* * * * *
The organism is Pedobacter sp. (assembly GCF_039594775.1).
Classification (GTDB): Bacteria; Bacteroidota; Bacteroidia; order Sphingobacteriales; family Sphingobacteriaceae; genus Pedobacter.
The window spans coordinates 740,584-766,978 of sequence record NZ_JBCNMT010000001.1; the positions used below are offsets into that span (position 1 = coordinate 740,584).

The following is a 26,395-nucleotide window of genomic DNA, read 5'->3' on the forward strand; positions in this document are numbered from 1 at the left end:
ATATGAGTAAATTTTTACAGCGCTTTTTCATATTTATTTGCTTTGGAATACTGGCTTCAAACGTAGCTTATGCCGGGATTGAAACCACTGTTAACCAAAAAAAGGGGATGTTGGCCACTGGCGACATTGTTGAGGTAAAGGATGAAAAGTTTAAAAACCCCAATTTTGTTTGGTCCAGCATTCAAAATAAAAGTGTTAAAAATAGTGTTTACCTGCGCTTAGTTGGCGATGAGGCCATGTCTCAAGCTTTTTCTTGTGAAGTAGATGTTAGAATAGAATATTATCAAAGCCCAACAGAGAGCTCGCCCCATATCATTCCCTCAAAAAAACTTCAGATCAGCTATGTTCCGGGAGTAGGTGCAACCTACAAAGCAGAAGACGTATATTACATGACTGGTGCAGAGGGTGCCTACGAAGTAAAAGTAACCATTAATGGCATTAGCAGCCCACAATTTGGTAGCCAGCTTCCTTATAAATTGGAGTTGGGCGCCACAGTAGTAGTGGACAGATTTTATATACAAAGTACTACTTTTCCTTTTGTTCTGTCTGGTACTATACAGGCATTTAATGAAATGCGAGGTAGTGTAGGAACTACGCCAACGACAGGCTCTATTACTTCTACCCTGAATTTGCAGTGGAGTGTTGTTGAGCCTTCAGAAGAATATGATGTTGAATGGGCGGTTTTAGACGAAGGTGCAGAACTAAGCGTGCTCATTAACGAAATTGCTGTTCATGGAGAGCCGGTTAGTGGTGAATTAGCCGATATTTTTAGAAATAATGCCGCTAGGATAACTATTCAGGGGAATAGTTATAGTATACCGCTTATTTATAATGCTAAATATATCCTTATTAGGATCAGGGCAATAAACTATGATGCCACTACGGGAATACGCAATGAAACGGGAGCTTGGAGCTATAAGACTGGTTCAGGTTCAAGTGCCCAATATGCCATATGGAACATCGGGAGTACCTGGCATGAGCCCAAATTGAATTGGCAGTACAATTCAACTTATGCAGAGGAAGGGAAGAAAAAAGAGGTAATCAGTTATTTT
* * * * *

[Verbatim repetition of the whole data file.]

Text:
The organism is Pedobacter sp. (assembly GCF_039594775.1).
Classification (GTDB): Bacteria; Bacteroidota; Bacteroidia; order Sphingobacteriales; family Sphingobacteriaceae; genus Pedobacter.
The window spans coordinates 740,584-766,978 of sequence record NZ_JBCNMT010000001.1; the positions used below are offsets into that span (position 1 = coordinate 740,584).

The following is a 26,395-nucleotide window of genomic DNA, read 5'->3' on the forward strand; positions in this document are numbered from 1 at the left end:
ATATGAGTAAATTTTTACAGCGCTTTTTCATATTTATTTGCTTTGGAATACTGGCTTCAAACGTAGCTTATGCCGGGATTGAAACCACTGTTAACCAAAAAAAGGGGATGTTGGCCACTGGCGACATTGTTGAGGTAAAGGATGAAAAGTTTAAAAACCCCAATTTTGTTTGGTCCAGCATTCAAAATAAAAGTGTTAAAAATAGTGTTTACCTGCGCTTAGTTGGCGATGAGGCCATGTCTCAAGCTTTTTCTTGTGAAGTAGATGTTAGAATAGAATATTATCAAAGCCCAACAGAGAGCTCGCCCCATATCATTCCCTCAAAAAAACTTCAGATCAGCTATGTTCCGGGAGTAGGTGCAACCTACAAAGCAGAAGACGTATATTACATGACTGGTGCAGAGGGTGCCTACGAAGTAAAAGTAACCATTAATGGCATTAGCAGCCCACAATTTGGTAGCCAGCTTCCTTATAAATTGGAGTTGGGCGCCACAGTAGTAGTGGACAGATTTTATATACAAAGTACTACTTTTCCTTTTGTTCTGTCTGGTACTATACAGGCATTTAATGAAATGCGAGGTAGTGTAGGAACTACGCCAACGACAGGCTCTATTACTTCTACCCTGAATTTGCAGTGGAGTGTTGTTGAGCCTTCAGAAGAATATGATGTTGAATGGGCGGTTTTAGACGAAGGTGCAGAACTAAGCGTGCTCATTAACGAAATTGCTGTTCATGGAGAGCCGGTTAGTGGTGAATTAGCCGATATTTTTAGAAATAATGCCGCTAGGATAACTATTCAGGGGAATAGTTATAGTATACCGCTTATTTATAATGCTAAATATATCCTTATTAGGATCAGGGCAATAAACTATGATGCCACTACGGGAATACGCAATGAAACGGGAGCTTGGAGCTATAAGACTGGTTCAGGTTCAAGTGCCCAATATGCCATATGGAACATCGGGAGTACCTGGCATGAGCCCAAATTGAATTGGCAGTACAATTCAACTTATGCAGAGGAAGGGAAGAAAAAAGAGGTAATCAGTTATTTT